Wishing you a bright and happy beginning to your 2021, and thank you for reading.

-Cory

 

REFERENCES

  1. Brown, Frank C. Frank C. Brown Collection of North Carolina Folklore, v. 6, Wayland Hand, ed. Duke Univ. Press, 1964.
  2. Brown, Frank C. Frank C. Brown Collection of North Carolina Folklore, v. 7, Wayland Hand, ed. Duke Univ. Press, 1964.
  3. Douglass, Frederick. Narrative of the Life of Frederick Douglass, An American Slave. Dover Publications, 1995.
  4. Hyatt, Henry M. Folklore from Adams County, Illinois. Alma Egan Hyatt Foundation, 1935. 
  5. Martin, Kameelah L. Conjuring Moments in African American Literature. Palgrave MacMillan, 2012.
  6. Thomas, Daniel, and Lucy Thomas. Kentucky Superstitions. Princeton Univ. Press, 1920.
  7. Penrod, James H. “Folk Beliefs about Work, Trades, and Professions from New Mexico,” in Western Folklore, vol. 27, no. 3 (Jul. 1968), pp. 180-83.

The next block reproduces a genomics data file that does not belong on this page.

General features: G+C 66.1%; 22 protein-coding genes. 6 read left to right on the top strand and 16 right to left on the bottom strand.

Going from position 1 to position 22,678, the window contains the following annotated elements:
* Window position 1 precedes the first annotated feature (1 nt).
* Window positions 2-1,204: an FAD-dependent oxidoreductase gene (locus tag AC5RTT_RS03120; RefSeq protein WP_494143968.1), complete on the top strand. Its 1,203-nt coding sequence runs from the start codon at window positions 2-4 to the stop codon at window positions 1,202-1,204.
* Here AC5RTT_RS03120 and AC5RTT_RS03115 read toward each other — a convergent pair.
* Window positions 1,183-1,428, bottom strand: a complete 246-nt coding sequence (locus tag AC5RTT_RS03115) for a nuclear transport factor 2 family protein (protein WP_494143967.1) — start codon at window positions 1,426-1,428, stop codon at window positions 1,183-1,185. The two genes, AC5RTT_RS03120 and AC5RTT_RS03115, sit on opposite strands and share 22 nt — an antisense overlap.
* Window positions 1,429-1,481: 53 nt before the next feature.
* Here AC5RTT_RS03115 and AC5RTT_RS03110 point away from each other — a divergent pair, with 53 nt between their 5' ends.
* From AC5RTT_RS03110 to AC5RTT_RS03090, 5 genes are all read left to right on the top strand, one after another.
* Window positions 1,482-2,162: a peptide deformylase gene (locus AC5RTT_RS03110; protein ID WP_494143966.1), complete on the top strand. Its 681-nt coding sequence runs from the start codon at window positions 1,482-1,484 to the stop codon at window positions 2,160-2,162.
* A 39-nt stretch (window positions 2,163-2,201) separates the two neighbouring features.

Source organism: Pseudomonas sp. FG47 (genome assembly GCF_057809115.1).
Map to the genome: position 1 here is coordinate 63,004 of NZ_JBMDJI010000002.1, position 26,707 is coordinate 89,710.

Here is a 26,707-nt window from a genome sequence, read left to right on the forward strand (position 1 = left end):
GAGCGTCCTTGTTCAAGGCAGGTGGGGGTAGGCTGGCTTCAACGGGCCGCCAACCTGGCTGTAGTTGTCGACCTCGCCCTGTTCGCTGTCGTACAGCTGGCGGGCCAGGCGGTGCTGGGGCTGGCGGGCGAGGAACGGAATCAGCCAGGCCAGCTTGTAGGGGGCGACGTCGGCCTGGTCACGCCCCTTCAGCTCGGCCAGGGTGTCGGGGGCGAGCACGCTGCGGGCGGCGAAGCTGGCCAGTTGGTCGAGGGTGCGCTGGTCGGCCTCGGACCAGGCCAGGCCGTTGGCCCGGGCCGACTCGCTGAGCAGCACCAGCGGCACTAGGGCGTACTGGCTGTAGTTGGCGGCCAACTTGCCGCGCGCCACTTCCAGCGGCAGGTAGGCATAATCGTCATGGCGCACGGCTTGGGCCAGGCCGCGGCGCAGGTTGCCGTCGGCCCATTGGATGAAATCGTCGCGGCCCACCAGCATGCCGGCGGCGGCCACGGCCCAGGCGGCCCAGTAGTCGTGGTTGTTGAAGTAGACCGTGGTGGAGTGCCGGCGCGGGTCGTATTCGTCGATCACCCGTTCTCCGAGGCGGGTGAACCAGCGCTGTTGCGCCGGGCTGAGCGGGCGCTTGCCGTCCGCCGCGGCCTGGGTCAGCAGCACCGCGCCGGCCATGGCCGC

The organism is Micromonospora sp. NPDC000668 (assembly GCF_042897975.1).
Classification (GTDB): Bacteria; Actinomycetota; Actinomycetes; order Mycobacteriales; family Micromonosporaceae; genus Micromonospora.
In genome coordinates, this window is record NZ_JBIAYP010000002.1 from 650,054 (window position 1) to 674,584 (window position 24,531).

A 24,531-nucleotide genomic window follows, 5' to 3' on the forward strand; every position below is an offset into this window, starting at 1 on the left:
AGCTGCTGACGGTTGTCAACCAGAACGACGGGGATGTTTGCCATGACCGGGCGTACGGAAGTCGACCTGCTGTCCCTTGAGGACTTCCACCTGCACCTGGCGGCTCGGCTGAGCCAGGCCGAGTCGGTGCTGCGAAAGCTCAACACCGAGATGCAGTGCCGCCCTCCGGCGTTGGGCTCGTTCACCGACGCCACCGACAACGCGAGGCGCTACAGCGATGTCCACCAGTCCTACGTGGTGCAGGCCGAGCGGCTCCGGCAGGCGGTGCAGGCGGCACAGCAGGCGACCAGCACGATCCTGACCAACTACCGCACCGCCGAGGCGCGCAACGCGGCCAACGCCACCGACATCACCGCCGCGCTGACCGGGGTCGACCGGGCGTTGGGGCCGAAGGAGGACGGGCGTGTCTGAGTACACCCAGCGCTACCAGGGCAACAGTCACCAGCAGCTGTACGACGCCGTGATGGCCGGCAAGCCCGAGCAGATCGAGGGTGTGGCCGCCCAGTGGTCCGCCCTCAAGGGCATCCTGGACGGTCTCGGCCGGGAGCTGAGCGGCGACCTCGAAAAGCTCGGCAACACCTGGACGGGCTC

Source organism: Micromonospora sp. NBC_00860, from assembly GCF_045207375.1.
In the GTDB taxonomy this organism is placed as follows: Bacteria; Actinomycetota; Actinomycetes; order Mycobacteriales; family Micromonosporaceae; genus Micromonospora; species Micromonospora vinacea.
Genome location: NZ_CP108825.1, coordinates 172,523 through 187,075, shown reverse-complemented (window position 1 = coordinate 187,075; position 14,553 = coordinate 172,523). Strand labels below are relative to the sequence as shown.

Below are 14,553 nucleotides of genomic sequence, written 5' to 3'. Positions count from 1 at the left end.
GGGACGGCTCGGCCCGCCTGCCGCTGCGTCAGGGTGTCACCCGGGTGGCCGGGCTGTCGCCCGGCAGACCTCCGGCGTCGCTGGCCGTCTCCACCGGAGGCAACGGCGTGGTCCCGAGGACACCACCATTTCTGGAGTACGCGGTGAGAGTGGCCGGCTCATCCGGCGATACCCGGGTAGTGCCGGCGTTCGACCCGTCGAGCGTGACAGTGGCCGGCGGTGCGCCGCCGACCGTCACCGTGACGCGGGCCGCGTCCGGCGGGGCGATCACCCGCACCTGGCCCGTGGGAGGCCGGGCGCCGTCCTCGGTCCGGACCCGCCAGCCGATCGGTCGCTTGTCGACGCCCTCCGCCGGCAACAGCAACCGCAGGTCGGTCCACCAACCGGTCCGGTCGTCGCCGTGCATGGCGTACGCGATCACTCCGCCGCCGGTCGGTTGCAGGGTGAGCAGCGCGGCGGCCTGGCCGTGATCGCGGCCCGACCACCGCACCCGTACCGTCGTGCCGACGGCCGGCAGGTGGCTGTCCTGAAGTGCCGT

8. Randolph, Vance. Ozark Magic & Folklore. Dover Publications, 1964.

Blog Post 140 – Pins and Needles

Really, this entry should be called “pins & needles & spikes & nails & all other kinds of spiky things,” but that would have been an overly long title, so I’m standing by my choice. What I’ll be looking at today are folkloric occurrences of piercing devices as magical tools. This will probably overlap a bit with my entry on iron, but I’ll attempt to cover more new ground than old.

Probably one of the first things to come to mind when looking at sharp-and-pointy things is the popular “voodoo doll,” which is essentially a European-style poppet. These poppets are stuffed with botanicals, curious, dirt, rags, and/or personal items from the intended target and then manipulated to control him or her. Films and television frequently portray only harmful magic being done through these dolls, but a witch or conjurer can also use them to cast love spells, healing spells, or even health and wellness spells. I’ll probably try to do a separate entry on doll magic another time, but it’s worth a mention here, too, I think.